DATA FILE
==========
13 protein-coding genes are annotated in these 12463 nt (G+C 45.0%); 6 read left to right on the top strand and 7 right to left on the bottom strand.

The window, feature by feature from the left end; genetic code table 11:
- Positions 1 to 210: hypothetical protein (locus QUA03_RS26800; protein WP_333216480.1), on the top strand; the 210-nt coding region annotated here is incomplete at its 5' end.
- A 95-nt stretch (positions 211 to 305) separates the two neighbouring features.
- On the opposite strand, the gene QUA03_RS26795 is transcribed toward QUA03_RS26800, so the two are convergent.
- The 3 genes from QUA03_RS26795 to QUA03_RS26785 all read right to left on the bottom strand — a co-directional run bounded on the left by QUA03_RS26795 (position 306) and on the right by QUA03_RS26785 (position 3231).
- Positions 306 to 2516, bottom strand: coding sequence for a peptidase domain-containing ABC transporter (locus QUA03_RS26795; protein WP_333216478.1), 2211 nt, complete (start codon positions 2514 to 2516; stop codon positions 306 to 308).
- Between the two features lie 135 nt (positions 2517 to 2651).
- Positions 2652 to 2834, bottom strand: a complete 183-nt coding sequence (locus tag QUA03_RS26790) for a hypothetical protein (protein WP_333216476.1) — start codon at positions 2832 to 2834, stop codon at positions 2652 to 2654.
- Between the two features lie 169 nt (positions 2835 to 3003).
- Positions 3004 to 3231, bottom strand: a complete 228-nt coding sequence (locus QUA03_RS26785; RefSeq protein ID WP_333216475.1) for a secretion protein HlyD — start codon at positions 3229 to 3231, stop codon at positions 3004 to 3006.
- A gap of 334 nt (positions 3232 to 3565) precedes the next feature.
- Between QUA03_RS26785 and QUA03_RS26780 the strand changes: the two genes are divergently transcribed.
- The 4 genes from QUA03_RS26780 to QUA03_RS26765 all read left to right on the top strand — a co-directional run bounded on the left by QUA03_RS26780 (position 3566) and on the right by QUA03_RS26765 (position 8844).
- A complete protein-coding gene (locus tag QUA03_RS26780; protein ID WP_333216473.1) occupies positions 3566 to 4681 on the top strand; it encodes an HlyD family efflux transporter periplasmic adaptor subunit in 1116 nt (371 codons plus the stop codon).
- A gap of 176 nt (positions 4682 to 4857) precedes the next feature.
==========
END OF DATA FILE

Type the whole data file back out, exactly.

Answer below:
13 protein-coding genes are annotated in these 12463 nt (G+C 45.0%); 6 read left to right on the top strand and 7 right to left on the bottom strand.

The window, feature by feature from the left end; genetic code table 11:
- Positions 1 to 210: hypothetical protein (locus QUA03_RS26800; protein WP_333216480.1), on the top strand; the 210-nt coding region annotated here is incomplete at its 5' end.
- A 95-nt stretch (positions 211 to 305) separates the two neighbouring features.
- On the opposite strand, the gene QUA03_RS26795 is transcribed toward QUA03_RS26800, so the two are convergent.
- The 3 genes from QUA03_RS26795 to QUA03_RS26785 all read right to left on the bottom strand — a co-directional run bounded on the left by QUA03_RS26795 (position 306) and on the right by QUA03_RS26785 (position 3231).
- Positions 306 to 2516, bottom strand: coding sequence for a peptidase domain-containing ABC transporter (locus QUA03_RS26795; protein WP_333216478.1), 2211 nt, complete (start codon positions 2514 to 2516; stop codon positions 306 to 308).
- Between the two features lie 135 nt (positions 2517 to 2651).
- Positions 2652 to 2834, bottom strand: a complete 183-nt coding sequence (locus tag QUA03_RS26790) for a hypothetical protein (protein WP_333216476.1) — start codon at positions 2832 to 2834, stop codon at positions 2652 to 2654.
- Between the two features lie 169 nt (positions 2835 to 3003).
- Positions 3004 to 3231, bottom strand: a complete 228-nt coding sequence (locus QUA03_RS26785; RefSeq protein ID WP_333216475.1) for a secretion protein HlyD — start codon at positions 3229 to 3231, stop codon at positions 3004 to 3006.
- A gap of 334 nt (positions 3232 to 3565) precedes the next feature.
- Between QUA03_RS26785 and QUA03_RS26780 the strand changes: the two genes are divergently transcribed.
- The 4 genes from QUA03_RS26780 to QUA03_RS26765 all read left to right on the top strand — a co-directional run bounded on the left by QUA03_RS26780 (position 3566) and on the right by QUA03_RS26765 (position 8844).
- A complete protein-coding gene (locus tag QUA03_RS26780; protein ID WP_333216473.1) occupies positions 3566 to 4681 on the top strand; it encodes an HlyD family efflux transporter periplasmic adaptor subunit in 1116 nt (371 codons plus the stop codon).
- A gap of 176 nt (positions 4682 to 4857) precedes the next feature.